God’s people include young and old alike (LD 27, A. 74). To take children from official worship is to take them from the assembly to which they are called.

God calls us to emphasize the audible in proclamation (LD 25, Q. 65; LD 35), for it is not in seeing that one believes but in hearing (Rom. 10:14–17), which is in line with the age in which we live: a)where we live by faith and not by sight (2 Cor. 5:7; John 20:29), and b) in the age of fulfillment through Jesus Christ, not in the Old Testament shadows where the visual was so necessary to typify the coming Messiah (Heb. 1:1ff.). This is not to say that the visual is ignored, but only that the visual should be reserved for the sacraments the Lord has instituted, and that even there, as with anything visual, the proclamation of the gospel must ultimately explain their Significance.

God is present with His people in official worship. The church of Christ is a body where Christ dwells with her by means of His Spirit (LD 18, 20). Surely He will be with her when she is called to assemble by those authorized by Christ. Such presence must cause both joy in our hearts as well as reverent fear and should be made evident in the way we approach Him.

God calls us to worship, not by our own creative means, but in accordance with His word (LD 35). God decides how He is to be worshiped; we don’t decide for Him according to our tastes, whether as believers or unbelievers.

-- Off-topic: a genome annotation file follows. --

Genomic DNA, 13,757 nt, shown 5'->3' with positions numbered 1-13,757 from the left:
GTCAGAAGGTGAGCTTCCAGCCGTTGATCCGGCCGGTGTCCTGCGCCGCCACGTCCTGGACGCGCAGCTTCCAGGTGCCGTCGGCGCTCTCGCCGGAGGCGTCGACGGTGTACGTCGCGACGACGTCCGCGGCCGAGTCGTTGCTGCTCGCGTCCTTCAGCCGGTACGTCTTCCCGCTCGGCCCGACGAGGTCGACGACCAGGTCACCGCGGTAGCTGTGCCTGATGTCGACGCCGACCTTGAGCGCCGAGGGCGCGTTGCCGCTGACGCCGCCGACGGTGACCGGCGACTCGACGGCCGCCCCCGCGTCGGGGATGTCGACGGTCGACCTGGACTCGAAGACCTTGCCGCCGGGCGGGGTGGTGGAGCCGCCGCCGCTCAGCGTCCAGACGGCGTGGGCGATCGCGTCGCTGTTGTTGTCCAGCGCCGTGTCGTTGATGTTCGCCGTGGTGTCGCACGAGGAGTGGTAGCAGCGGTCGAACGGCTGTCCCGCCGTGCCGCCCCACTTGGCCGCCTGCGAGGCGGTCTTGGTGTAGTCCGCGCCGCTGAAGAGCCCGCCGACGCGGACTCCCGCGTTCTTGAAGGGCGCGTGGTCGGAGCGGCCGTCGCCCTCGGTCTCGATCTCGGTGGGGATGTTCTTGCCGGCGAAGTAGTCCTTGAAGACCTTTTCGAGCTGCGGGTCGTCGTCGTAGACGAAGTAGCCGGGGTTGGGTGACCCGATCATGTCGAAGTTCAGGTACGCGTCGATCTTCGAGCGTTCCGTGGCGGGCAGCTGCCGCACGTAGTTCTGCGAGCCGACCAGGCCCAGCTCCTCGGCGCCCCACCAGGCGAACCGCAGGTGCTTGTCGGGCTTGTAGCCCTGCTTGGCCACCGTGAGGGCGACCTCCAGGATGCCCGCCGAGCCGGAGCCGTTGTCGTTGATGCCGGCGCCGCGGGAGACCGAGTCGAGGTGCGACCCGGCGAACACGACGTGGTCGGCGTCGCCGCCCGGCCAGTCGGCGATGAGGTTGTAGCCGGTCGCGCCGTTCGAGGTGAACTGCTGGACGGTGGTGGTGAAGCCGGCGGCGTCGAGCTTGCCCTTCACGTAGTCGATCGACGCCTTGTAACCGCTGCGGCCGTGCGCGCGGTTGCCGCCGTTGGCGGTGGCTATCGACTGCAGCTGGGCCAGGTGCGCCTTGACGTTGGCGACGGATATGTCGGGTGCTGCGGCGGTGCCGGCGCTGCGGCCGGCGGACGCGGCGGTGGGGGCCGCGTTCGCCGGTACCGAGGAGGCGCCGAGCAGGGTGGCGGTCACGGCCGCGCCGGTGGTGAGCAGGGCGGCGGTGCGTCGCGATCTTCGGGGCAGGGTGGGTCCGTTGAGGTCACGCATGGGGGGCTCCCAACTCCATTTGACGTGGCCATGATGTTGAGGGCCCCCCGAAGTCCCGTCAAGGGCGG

Worship should be simple in nature (LD 35) in order to keep anything from coming between the communion that the Lord establishes with His people through the proclamation of the gospel and the administration of the sacraments.

The means of grace that the Lord provides are found in the preaching of the Word and the administration of the sacraments (LD 25, Q. 65, Belgic Confession 29, Canons of Dort, V, 14). Making substitutes for these means, no matter what the motivation, is to ignore the means the Lord has provided for the encouragement and challenge of God’s people.

Worship is, by its very nature, God-directed (LD 34, Q. 94; LD 38; LD 47). God’s people seek blessing to be sure, but this only comes from a gracious God who deserves all our praise, all our attention and all our love. Such a selfless, God-focused attitude must be ours as we come to worship, and if such is occurring in our worship services, we should be thankful.

Worship should be holy, since our God is holy and His people are declared holy (LD 21; BC 27). Therefore what should be done in holy worship must be done in righteousness, and it should be done in a distinctive fashion that reflects, not the world’s tastes, but the God who calls His people to reflect His holiness. If our worship services look more like Broadway or Hollywood, we must question how it is that our worship is displaying our distinctive Christian calling.

As we grapple with the issue of worship, may God help us to do so more and more in confessional way. If we do, our principal differences liturgically will be minimized, not multiplied.

Rev. Vermeer is pastor of the First Christian Reformed Church of Sheldon, IA.